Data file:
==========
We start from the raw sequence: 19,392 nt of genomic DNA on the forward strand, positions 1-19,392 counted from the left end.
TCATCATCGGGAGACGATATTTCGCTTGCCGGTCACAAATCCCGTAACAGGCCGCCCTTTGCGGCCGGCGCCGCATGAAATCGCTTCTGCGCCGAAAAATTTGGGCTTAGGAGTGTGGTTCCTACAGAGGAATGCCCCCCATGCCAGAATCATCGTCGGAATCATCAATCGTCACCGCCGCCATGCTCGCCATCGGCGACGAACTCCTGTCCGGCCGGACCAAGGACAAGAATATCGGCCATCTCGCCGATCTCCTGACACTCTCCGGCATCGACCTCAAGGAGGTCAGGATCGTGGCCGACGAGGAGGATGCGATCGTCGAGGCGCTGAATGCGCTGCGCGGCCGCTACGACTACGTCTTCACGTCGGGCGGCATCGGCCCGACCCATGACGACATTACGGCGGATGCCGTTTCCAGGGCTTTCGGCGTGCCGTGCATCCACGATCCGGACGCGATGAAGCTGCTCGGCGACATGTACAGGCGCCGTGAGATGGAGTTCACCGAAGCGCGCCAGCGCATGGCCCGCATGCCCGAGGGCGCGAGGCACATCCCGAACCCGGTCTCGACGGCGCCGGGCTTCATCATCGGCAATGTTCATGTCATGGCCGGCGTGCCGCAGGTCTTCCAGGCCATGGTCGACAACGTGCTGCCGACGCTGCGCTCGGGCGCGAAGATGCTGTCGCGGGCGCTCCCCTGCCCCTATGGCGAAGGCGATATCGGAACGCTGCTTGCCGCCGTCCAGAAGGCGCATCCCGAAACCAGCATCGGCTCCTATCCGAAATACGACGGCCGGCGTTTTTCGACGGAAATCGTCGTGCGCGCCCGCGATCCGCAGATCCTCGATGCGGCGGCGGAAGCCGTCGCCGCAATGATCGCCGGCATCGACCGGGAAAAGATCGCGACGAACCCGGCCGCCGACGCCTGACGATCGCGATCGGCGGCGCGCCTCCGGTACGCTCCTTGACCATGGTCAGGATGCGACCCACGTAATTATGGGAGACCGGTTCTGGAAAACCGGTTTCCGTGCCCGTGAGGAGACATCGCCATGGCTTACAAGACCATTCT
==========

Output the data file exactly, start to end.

We start from the raw sequence: 19,392 nt of genomic DNA on the forward strand, positions 1-19,392 counted from the left end.
TCATCATCGGGAGACGATATTTCGCTTGCCGGTCACAAATCCCGTAACAGGCCGCCCTTTGCGGCCGGCGCCGCATGAAATCGCTTCTGCGCCGAAAAATTTGGGCTTAGGAGTGTGGTTCCTACAGAGGAATGCCCCCCATGCCAGAATCATCGTCGGAATCATCAATCGTCACCGCCGCCATGCTCGCCATCGGCGACGAACTCCTGTCCGGCCGGACCAAGGACAAGAATATCGGCCATCTCGCCGATCTCCTGACACTCTCCGGCATCGACCTCAAGGAGGTCAGGATCGTGGCCGACGAGGAGGATGCGATCGTCGAGGCGCTGAATGCGCTGCGCGGCCGCTACGACTACGTCTTCACGTCGGGCGGCATCGGCCCGACCCATGACGACATTACGGCGGATGCCGTTTCCAGGGCTTTCGGCGTGCCGTGCATCCACGATCCGGACGCGATGAAGCTGCTCGGCGACATGTACAGGCGCCGTGAGATGGAGTTCACCGAAGCGCGCCAGCGCATGGCCCGCATGCCCGAGGGCGCGAGGCACATCCCGAACCCGGTCTCGACGGCGCCGGGCTTCATCATCGGCAATGTTCATGTCATGGCCGGCGTGCCGCAGGTCTTCCAGGCCATGGTCGACAACGTGCTGCCGACGCTGCGCTCGGGCGCGAAGATGCTGTCGCGGGCGCTCCCCTGCCCCTATGGCGAAGGCGATATCGGAACGCTGCTTGCCGCCGTCCAGAAGGCGCATCCCGAAACCAGCATCGGCTCCTATCCGAAATACGACGGCCGGCGTTTTTCGACGGAAATCGTCGTGCGCGCCCGCGATCCGCAGATCCTCGATGCGGCGGCGGAAGCCGTCGCCGCAATGATCGCCGGCATCGACCGGGAAAAGATCGCGACGAACCCGGCCGCCGACGCCTGACGATCGCGATCGGCGGCGCGCCTCCGGTACGCTCCTTGACCATGGTCAGGATGCGACCCACGTAATTATGGGAGACCGGTTCTGGAAAACCGGTTTCCGTGCCCGTGAGGAGACATCGCCATGGCTTACAAGACCATTCT